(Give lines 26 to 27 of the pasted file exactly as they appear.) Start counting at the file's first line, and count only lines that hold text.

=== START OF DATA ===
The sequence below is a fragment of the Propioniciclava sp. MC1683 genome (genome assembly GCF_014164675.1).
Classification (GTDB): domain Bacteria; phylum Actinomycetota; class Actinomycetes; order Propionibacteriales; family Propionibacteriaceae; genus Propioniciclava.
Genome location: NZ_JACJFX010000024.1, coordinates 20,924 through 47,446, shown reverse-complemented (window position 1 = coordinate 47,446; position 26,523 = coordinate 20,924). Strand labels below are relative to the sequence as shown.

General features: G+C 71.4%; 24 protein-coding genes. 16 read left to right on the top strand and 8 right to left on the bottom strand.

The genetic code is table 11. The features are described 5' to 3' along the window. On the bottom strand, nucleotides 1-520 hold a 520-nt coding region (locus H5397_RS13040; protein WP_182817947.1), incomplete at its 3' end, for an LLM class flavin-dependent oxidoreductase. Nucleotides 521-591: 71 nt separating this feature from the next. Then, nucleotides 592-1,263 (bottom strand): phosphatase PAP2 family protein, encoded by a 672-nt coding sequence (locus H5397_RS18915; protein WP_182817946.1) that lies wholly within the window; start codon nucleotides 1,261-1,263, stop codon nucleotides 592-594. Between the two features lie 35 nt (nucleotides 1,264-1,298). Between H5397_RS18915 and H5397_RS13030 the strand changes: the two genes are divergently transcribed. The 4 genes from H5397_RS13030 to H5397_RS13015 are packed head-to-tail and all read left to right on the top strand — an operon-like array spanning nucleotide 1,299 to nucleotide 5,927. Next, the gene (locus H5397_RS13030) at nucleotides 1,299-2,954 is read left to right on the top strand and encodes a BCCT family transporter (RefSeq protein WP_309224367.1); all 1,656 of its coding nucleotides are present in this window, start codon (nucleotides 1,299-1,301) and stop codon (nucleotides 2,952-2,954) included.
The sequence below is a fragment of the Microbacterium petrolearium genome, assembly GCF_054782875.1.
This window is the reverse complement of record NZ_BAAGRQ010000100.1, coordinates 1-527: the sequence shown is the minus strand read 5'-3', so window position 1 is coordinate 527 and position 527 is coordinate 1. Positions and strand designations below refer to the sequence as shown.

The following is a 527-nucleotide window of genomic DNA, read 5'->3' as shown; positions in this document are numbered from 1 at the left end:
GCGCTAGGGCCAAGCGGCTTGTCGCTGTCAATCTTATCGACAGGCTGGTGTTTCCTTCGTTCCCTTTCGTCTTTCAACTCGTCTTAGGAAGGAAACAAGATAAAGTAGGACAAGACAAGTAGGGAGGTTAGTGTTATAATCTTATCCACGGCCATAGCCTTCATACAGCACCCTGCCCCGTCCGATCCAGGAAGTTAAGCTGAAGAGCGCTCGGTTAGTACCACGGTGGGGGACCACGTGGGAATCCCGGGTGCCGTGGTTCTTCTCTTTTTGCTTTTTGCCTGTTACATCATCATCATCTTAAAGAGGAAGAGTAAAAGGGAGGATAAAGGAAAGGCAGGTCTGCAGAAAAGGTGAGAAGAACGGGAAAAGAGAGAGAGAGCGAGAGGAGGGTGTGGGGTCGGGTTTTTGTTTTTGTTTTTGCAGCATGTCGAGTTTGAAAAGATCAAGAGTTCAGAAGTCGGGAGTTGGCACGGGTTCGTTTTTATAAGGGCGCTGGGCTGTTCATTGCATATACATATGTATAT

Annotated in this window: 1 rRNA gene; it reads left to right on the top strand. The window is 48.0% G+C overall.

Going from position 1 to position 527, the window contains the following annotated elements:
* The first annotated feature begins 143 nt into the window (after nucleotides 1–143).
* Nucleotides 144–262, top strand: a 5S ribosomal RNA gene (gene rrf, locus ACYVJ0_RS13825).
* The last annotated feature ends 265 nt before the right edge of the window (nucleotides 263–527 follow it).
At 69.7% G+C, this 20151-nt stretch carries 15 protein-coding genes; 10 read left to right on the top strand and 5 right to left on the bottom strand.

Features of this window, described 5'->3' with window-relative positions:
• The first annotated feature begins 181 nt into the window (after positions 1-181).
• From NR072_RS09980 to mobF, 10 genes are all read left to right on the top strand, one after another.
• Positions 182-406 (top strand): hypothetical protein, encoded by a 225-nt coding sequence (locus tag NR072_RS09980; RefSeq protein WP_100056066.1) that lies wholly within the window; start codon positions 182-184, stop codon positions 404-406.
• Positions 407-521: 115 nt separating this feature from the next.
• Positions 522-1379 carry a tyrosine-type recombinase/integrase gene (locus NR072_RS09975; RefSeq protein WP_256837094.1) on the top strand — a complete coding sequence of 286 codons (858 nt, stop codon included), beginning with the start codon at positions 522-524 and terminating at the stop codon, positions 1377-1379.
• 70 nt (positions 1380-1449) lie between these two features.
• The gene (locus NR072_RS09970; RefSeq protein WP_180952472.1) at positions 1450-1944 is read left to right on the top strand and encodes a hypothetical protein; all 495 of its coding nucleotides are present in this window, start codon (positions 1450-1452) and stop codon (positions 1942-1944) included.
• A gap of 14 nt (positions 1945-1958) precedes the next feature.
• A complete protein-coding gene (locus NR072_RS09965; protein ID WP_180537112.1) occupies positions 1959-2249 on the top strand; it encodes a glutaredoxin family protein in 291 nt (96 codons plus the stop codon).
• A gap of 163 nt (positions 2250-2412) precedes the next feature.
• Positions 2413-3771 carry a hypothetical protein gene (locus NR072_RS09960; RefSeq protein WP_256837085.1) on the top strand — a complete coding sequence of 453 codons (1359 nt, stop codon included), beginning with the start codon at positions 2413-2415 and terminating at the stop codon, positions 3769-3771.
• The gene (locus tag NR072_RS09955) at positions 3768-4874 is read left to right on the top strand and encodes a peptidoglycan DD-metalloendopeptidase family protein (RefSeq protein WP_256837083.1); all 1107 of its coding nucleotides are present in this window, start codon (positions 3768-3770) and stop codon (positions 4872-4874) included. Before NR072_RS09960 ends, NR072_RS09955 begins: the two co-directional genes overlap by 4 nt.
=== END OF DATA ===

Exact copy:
• A gap of 163 nt (positions 2250-2412) precedes the next feature.
• Positions 2413-3771 carry a hypothetical protein gene (locus NR072_RS09960; RefSeq protein WP_256837085.1) on the top strand — a complete coding sequence of 453 codons (1359 nt, stop codon included), beginning with the start codon at positions 2413-2415 and terminating at the stop codon, positions 3769-3771.